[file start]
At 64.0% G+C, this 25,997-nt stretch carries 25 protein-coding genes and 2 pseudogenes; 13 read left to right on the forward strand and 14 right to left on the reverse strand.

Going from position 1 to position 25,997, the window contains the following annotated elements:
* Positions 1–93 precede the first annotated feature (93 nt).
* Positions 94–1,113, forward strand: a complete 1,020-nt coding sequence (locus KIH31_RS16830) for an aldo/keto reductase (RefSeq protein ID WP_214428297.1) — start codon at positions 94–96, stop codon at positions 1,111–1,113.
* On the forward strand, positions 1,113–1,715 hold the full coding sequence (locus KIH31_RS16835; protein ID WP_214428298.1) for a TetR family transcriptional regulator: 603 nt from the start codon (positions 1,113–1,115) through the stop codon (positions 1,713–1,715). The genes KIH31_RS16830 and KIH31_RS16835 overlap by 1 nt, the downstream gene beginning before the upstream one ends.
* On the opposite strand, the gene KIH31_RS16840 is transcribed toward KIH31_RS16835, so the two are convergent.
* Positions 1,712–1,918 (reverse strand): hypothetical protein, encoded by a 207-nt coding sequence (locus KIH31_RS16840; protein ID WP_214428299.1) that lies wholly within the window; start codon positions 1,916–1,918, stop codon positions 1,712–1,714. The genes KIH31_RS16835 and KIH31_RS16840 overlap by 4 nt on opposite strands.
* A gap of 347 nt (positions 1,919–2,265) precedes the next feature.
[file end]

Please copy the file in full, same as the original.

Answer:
At 64.0% G+C, this 25,997-nt stretch carries 25 protein-coding genes and 2 pseudogenes; 13 read left to right on the forward strand and 14 right to left on the reverse strand.

Going from position 1 to position 25,997, the window contains the following annotated elements:
* Positions 1–93 precede the first annotated feature (93 nt).
* Positions 94–1,113, forward strand: a complete 1,020-nt coding sequence (locus KIH31_RS16830) for an aldo/keto reductase (RefSeq protein ID WP_214428297.1) — start codon at positions 94–96, stop codon at positions 1,111–1,113.
* On the forward strand, positions 1,113–1,715 hold the full coding sequence (locus KIH31_RS16835; protein ID WP_214428298.1) for a TetR family transcriptional regulator: 603 nt from the start codon (positions 1,113–1,115) through the stop codon (positions 1,713–1,715). The genes KIH31_RS16830 and KIH31_RS16835 overlap by 1 nt, the downstream gene beginning before the upstream one ends.
* On the opposite strand, the gene KIH31_RS16840 is transcribed toward KIH31_RS16835, so the two are convergent.
* Positions 1,712–1,918 (reverse strand): hypothetical protein, encoded by a 207-nt coding sequence (locus KIH31_RS16840; protein ID WP_214428299.1) that lies wholly within the window; start codon positions 1,916–1,918, stop codon positions 1,712–1,714. The genes KIH31_RS16835 and KIH31_RS16840 overlap by 4 nt on opposite strands.
* A gap of 347 nt (positions 1,919–2,265) precedes the next feature.